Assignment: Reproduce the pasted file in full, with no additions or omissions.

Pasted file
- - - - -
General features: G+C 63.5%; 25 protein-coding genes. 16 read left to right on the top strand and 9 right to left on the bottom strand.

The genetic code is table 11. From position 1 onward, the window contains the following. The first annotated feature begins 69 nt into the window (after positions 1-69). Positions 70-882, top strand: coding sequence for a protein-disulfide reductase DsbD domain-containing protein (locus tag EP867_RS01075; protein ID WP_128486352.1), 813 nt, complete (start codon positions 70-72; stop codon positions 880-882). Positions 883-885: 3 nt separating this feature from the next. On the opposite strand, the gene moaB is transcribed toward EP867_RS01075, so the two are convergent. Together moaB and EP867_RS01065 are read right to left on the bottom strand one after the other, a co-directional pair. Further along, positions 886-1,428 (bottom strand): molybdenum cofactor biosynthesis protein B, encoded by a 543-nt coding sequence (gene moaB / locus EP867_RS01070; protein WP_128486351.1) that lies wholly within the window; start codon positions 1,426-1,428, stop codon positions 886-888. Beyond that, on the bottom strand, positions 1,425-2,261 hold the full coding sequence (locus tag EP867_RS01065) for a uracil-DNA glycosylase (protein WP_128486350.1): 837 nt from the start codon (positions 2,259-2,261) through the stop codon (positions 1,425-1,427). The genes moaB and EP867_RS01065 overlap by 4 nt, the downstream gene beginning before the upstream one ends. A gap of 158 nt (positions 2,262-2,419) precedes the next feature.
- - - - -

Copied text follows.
General features: G+C 63.5%; 25 protein-coding genes. 16 read left to right on the top strand and 9 right to left on the bottom strand.

The genetic code is table 11. From position 1 onward, the window contains the following. The first annotated feature begins 69 nt into the window (after positions 1-69). Positions 70-882, top strand: coding sequence for a protein-disulfide reductase DsbD domain-containing protein (locus tag EP867_RS01075; protein ID WP_128486352.1), 813 nt, complete (start codon positions 70-72; stop codon positions 880-882). Positions 883-885: 3 nt separating this feature from the next. On the opposite strand, the gene moaB is transcribed toward EP867_RS01075, so the two are convergent. Together moaB and EP867_RS01065 are read right to left on the bottom strand one after the other, a co-directional pair. Further along, positions 886-1,428 (bottom strand): molybdenum cofactor biosynthesis protein B, encoded by a 543-nt coding sequence (gene moaB / locus EP867_RS01070; protein WP_128486351.1) that lies wholly within the window; start codon positions 1,426-1,428, stop codon positions 886-888. Beyond that, on the bottom strand, positions 1,425-2,261 hold the full coding sequence (locus tag EP867_RS01065) for a uracil-DNA glycosylase (protein WP_128486350.1): 837 nt from the start codon (positions 2,259-2,261) through the stop codon (positions 1,425-1,427). The genes moaB and EP867_RS01065 overlap by 4 nt, the downstream gene beginning before the upstream one ends. A gap of 158 nt (positions 2,262-2,419) precedes the next feature.